Uly
18th August, 2009 @ 01:11 pm PDT

I was going to try 25/75 gas/diesel in my vw diesel but according to this study, a 50/50 mix would be the best. I have over 500 gallons of stale gasoline from a wrecking yard that I have been collecting/saving on my farm just for experimentation! I will first try it in my Yanmar diesel tractor and later, in my VW and will report back on results

Will, the tink
14th June, 2010 @ 05:07 pm PDT

Surely this isn't new?

Still, 53% is a mighty large number :) well done chaps.

With the obvious example set (as Uly posted) lpg/propane with diesel

Craig Jennings
14th June, 2010 @ 11:05 pm PDT

do we need to modify the engine? or not? little bit confusing. so in the gas tank we just put 20 liters gasoline and 20 liters diesel? any suggestion? how about old engines?

Abs De Austria
8th May, 2011 @ 09:54 pm PDT

So....

Here it is December, 2011 and no further word on this. Over two years. Looks like the naysayers were right: The evil twins, the DOE and Big Oil quashed this one. We'll probably hear some time later that "research" and "experimentation" is still being done, but that's all that will ever come of this simple yet effective idea. If it sounds too good to be true, it's too good to ever happen. Guess that's why they call it the Department of Energy. Want to make sure we keep using more and more of it. All the talk and posturing from the gummint about cutting back is eyewash for the public and grist for the media mill. The real players in this game, the ones who make the big money and buy the politicians make the choices.

Neil Larkins
5th December, 2011 @ 05:41 am PST

Neil, apparently it is quite difficult to get right, but there are production units, a few major haulage companies in the UK are using Diesel Blend LPG systems to improve combustion by 10-20%.

http://www.prinsautogas.com/en/products/dieselblend_system/dieselblend_system.html

http://www.gaspoweruk.co.uk/v3/diesellpgbifuel/diesellpgbifuel.html

Robert Hannent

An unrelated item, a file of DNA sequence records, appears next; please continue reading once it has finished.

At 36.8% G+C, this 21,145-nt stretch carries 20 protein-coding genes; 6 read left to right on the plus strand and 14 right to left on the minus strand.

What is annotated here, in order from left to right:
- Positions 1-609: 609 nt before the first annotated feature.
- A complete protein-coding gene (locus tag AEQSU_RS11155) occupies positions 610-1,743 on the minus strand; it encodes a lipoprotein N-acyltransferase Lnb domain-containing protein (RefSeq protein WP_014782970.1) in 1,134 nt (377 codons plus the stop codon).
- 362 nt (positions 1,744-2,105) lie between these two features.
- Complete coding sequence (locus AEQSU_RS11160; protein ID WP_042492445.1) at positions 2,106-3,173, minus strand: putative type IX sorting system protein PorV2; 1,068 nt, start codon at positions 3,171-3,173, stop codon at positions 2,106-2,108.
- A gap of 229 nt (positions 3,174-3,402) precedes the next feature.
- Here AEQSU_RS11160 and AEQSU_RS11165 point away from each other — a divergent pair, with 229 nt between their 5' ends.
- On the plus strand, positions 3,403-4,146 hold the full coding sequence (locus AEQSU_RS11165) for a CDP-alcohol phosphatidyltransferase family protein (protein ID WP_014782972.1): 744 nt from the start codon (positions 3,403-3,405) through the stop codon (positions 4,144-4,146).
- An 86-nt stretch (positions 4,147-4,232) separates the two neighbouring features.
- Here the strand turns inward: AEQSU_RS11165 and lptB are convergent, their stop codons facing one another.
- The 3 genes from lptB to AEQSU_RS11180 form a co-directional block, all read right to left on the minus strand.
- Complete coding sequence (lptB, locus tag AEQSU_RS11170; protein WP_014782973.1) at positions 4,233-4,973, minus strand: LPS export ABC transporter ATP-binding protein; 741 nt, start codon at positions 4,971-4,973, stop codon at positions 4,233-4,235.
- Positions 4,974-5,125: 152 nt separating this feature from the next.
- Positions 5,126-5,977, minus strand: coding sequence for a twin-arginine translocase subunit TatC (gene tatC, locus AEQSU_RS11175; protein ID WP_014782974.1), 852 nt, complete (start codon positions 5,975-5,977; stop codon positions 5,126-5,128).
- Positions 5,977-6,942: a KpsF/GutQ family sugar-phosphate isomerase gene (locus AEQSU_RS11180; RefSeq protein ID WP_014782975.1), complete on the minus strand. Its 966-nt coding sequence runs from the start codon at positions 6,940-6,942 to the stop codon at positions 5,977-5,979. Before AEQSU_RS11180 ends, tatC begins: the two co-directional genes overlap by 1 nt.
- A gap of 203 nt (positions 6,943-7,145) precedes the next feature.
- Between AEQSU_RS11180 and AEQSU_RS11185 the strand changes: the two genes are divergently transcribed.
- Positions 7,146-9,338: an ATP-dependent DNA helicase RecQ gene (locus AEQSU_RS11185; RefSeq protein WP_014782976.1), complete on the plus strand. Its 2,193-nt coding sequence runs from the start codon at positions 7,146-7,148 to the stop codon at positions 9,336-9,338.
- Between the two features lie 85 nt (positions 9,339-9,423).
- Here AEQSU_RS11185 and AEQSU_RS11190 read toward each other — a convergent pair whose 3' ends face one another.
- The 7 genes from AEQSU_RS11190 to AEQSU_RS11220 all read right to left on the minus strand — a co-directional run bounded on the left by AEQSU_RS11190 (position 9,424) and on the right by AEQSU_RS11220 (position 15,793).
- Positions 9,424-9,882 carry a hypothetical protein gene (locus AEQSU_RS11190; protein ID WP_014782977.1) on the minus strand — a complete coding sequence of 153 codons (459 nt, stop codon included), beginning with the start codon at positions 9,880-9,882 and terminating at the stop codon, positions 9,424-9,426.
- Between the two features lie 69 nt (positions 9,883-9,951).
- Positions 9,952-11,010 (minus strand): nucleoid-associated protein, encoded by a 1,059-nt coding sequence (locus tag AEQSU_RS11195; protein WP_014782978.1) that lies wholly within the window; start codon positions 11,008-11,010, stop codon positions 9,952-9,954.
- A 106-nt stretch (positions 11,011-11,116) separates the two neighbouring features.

16th December, 2011 @ 06:41 am PST

If you run gasoline through a diesel you will destroy the engine. Gasoline detonates at compression levels well below the normal compression ratios (CR) of diesel engines. Even low octane gasoline detonates in gas engines at about 12 to 1 CR. Racing fuel for use in engines with hi CR are hi octane because it is less volatile and will But diesel engines run at 20-1 or higher and even racing gas will not work properly.

The article suggests that gas is less reactive than diesel Not true. Run diesel through a gas engine and it will produce less than 50% power and will smoke like like a house afire. It will also gum up everything in the carb or fuel injection system.

Ask any diesel mechanic. Gizmag is not powered by folks who actually work on engines; they just write about them.

Guy Macher
21st May, 2012 @ 04:20 am PDT

gasoline will not detonate if injected in the cilinder like you would do it with the diesel - it will detonate if you mix it in the intake and compress it in the cilinder . you mixed up two very different ways of engines .

Károly Hőss
22nd October, 2012 @ 04:08 am PDT

Hey Guy, your examples are fairly correct for someone trying to mix the fuels in the fuel tank. The article pretty clearly states that the fuels are INJECTED into the combustion chambers. Though I'm no Diesel mechanic either (though I play one on the weekends), I pretty clearly understood the extent of the information that the fine writers at Gizmag were making.

I've known many people that use LPG injection in their Diesel engines as a 'performance' boost when towing or competing. I've never considered just running the two as a daily blend....I know plenty of people that used to run LPG in their gassers when it was cheaper. I probably could pick up a tank for my truck. Hmmm? Looks like I may have another driveway project....

Stlheadake
22nd October, 2012 @ 10:09 am PDT

Hah! That's a great idea! Controlled gasoline / diesel homogenization!

Still, even though it's necessary to improve upon conventional engine technology and 'technique', the Bourke engine could have prevented all the problems we face in modern times caused by incomplete combustion for over 50 years!

www.bourke-engine.com

David Wolfe
19th September, 2013 @ 03:18 pm PDT
Post a Comment

Login with your gizmag account:

Or Login with Facebook:


Related Articles
Looking for something? Search our 28,563 articles